Texas law prohibits texting while driving, but some safety advocates say that’s not enough to make the state’s roads safer. They’re pushing for a state law that would ban a driver’s talking on a smartphone using his or her hands while driving.
Distracted drivers kill and injure people every day.
- The National Highway Traffic Safety Administration estimates that across the U.S. in 2016, 3,450 people were killed by distracted drivers; and 391,000 were injured in vehicle accidents involving distracted drivers in 2015. An estimated 481,000 drivers are using cell phones while driving during daylight hours.
- 100,687 accidents, or 19% of all reported vehicle accidents in Texas in 2017, involved distracted driving, according to the Texas Department of Transportation. These accidents caused 444 deaths and 2,889 serious injuries in the state that year.
KXAN reports that under a proposal filed before the state’s legislative session,
- All wireless communication use by drivers would need to be hands-free.
- Use of voice-operated or car push-to-talk functions would be allowed.
- Local rules related to cell phone use, which several cities have enacted, would be overridden.
- The offense would be punishable by a fine.
Currently in Austin, unless you’re making an emergency call or taking some sort of emergency action with your phone, using a phone in your hands and driving could result in a fine of up to $500. The Austin Police Department wrote 2,123 phone-related citations in downtown Austin in 2018.
According to the Governor’s Highway Safety Association …
- 16 states, the District of Columbia, Puerto Rico, Guam and the U.S. Virgin Islands prohibit all drivers from using hand-held cell phones while driving.
- 38 states and the District of Columbia ban cell phone use by novice drivers.
- 20 states and the District of Columbia ban it for school bus drivers.
- 47 states, the District of Columbia, Puerto Rico, Guam and the U.S. Virgin Islands ban text messaging for all drivers.
Using a smart phone through voice commands and using it as a speaker phone won’t necessarily make driving more safe than using it with a hand, according to research. Though it may seem logical that a driver would be more focused on the road with both hands on the wheel, the issue is the driver’s brain trying to do too much at the same time, not his or her hands.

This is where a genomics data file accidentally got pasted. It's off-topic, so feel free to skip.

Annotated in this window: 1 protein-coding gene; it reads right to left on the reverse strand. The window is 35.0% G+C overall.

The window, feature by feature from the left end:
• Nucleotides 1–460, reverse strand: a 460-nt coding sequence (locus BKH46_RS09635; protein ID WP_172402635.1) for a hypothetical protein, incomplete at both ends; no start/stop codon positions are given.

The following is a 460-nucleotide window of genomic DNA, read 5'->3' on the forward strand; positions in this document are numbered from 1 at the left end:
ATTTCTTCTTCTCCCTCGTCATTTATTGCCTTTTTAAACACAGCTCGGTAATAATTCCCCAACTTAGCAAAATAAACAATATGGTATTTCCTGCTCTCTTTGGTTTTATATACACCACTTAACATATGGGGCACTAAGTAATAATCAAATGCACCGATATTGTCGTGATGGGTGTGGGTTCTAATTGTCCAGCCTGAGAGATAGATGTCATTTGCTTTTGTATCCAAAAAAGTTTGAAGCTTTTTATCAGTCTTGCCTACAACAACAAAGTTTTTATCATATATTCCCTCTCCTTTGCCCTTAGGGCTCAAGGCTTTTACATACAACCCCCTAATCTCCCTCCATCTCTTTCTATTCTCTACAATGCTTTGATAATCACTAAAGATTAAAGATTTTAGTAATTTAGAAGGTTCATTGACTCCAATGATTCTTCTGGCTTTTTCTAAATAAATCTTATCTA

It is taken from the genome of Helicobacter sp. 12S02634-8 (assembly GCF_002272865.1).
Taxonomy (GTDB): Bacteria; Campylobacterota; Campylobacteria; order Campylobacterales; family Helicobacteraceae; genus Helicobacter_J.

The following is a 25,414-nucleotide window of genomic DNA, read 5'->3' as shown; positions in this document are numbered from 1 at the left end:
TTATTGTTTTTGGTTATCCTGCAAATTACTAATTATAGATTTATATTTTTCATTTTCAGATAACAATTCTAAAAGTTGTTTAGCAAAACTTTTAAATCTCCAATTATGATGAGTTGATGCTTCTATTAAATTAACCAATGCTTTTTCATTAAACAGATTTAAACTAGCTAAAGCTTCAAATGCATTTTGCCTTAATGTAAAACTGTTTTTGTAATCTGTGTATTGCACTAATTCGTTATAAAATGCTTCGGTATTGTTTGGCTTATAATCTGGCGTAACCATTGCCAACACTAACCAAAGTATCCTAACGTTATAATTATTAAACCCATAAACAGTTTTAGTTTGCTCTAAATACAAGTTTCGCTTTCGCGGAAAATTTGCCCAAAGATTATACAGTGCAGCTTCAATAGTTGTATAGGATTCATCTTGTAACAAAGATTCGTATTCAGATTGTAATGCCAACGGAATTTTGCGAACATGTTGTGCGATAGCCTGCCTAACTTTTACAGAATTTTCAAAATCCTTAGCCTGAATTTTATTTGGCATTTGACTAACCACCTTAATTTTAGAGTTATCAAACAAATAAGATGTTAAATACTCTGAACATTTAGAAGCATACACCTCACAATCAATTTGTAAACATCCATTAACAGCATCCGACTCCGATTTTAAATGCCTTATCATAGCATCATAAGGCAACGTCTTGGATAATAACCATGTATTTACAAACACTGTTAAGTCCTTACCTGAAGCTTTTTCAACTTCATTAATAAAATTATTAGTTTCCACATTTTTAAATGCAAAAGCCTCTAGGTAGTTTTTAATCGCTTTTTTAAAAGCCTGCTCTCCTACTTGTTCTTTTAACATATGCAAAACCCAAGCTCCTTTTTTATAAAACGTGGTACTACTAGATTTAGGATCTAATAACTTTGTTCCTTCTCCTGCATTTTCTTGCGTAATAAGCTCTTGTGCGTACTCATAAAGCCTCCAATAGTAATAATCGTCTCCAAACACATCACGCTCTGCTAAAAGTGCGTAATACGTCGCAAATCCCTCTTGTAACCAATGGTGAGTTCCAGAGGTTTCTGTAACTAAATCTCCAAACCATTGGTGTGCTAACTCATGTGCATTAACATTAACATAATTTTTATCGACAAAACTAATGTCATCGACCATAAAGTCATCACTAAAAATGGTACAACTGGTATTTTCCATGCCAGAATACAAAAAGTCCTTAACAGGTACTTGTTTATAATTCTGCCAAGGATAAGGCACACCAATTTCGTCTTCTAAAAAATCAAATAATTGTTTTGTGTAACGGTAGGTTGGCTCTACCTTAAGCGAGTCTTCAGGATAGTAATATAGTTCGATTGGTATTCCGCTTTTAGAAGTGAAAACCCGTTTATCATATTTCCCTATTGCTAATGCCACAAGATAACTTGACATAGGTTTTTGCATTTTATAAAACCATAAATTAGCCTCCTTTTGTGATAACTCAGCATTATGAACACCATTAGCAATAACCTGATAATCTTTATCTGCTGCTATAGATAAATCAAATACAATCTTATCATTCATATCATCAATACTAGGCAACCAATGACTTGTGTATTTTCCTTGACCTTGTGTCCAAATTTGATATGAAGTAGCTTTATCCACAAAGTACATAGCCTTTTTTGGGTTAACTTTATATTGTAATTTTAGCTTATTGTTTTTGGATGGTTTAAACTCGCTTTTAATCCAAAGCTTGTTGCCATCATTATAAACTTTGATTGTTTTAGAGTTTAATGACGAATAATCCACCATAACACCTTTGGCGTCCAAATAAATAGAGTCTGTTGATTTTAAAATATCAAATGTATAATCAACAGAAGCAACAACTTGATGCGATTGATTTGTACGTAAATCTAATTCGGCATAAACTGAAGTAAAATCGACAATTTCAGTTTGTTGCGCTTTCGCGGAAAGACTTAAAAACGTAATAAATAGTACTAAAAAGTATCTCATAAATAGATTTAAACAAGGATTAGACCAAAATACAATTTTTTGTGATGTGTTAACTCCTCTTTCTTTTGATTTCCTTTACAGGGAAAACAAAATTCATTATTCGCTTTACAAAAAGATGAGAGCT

The National Safety Council (NSC) states that more than thirty research studies and reports by scientists around the world comparing driver performance with handheld and hands-free phones show that hands-free phone use is not safer.
The NSC states that the belief we can “multitask,” do more than one thing well at a time, is a myth. What our brains actually do is rapidly switch back and forth from focusing on and paying attention to one thing to another.
- A driver’s response to sudden hazards, like the actions of another driver, weather conditions, people and equipment in work zones, and animals or objects in the road, is often the difference between a crash and one that’s missed.
- If a brain is working under an increased workload (like driving and communicating at the same time), information processing slows.
- A distracted driver is much less likely to respond to unexpected hazards quickly enough to avoid a crash.
Passing a Texas Cell Phone Law
While passing laws may help change drivers’ behavior and society’s acceptance of phone use and driving, they can only do so much. All of us, when we’re behind the wheel, need to ignore our phones while driving, because using them while driving can literally get us, and others, killed. There’s no phone call, text, app or video that’s worth dying for.